Hill Cubes by Alias Architects

This modern summer house located on the Greek island of Antiparos, has been recently designed by Alias Architects.

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The design process aims at the harmonious coexistence of the building with the local natural environment, but also at the integration of the quality characteristics of the landscape in the architectural body of the building. The basic volume of the house is divided into smaller ones, which vary in size and height, depending on their use, are arranged facing south, in a way that intermediate courtyards are created, while allowing the light to pass through all areas of the house. We were led to this particular design choice as we consider that life in Greece, especially during the summer months is eminently intertwined with the countryside and the courtyard, one of the main elements of the anonymous Cycladic traditional architecture.

The entrance to the house is from the street level through a vertical staircase which follows the topography of the site, while all living areas are on the same level with small height changes, thus creating either surveillance platforms or degraded more protected areas.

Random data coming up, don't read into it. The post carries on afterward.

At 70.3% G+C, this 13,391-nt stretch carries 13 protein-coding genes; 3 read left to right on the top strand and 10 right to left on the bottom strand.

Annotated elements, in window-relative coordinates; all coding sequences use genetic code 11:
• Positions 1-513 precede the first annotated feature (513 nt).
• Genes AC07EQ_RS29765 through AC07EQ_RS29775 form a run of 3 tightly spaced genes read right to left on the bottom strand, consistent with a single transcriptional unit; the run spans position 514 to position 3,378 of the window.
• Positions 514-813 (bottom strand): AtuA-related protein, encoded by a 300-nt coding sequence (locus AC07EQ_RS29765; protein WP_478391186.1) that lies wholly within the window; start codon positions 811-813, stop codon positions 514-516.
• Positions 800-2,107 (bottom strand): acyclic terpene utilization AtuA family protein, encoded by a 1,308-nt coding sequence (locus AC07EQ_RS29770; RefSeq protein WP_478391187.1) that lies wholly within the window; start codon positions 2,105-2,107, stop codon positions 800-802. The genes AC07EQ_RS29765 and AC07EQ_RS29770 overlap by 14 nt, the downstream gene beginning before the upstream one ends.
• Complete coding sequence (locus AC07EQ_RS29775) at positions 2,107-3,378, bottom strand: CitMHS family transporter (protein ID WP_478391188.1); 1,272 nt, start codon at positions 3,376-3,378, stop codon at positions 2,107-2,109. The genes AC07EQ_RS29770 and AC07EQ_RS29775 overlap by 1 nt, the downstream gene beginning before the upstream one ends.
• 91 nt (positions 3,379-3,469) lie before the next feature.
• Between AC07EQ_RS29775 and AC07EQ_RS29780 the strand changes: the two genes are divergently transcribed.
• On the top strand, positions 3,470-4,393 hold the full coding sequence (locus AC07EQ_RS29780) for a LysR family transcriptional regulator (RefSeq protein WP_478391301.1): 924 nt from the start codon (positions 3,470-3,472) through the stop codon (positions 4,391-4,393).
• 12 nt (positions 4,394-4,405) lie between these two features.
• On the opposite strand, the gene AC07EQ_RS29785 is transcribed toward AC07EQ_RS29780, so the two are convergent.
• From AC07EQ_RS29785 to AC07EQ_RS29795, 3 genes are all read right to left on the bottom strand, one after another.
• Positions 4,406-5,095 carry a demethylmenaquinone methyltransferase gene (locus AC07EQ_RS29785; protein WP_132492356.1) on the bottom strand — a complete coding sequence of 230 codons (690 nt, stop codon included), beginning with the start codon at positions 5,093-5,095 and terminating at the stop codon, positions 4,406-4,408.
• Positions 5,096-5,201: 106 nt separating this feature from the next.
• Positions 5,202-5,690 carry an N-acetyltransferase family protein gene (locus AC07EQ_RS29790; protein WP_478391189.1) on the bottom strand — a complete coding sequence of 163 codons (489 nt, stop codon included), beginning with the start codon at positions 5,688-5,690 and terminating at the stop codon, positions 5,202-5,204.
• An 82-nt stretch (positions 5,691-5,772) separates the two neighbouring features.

The living room area is degraded to join in height with the level of the pool while at the same time two raised courtyards are formed on both sides. One yard is covered with a pergola, thus creating conditions for permanent shading, while in the second an olive tree is planted, thus forming different lighting atmospheres during the day. The outdoor bathroom space is placed lower to achieve greater privacy, while the intermediate plantings act as a protective visual filter.

The openings in the facades are placed in such a way as to frame different views of the view and to allow adequate ventilation and lighting of the building as well as the constant alternation of light and shadow, depending on the time of day.

The roofs of the building are planted not only for reasons of integration into the landscape, but also to achieve the reduction of the environmental footprint of the building.

Visualization courtesy of Alias Architects

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- by Matt Watts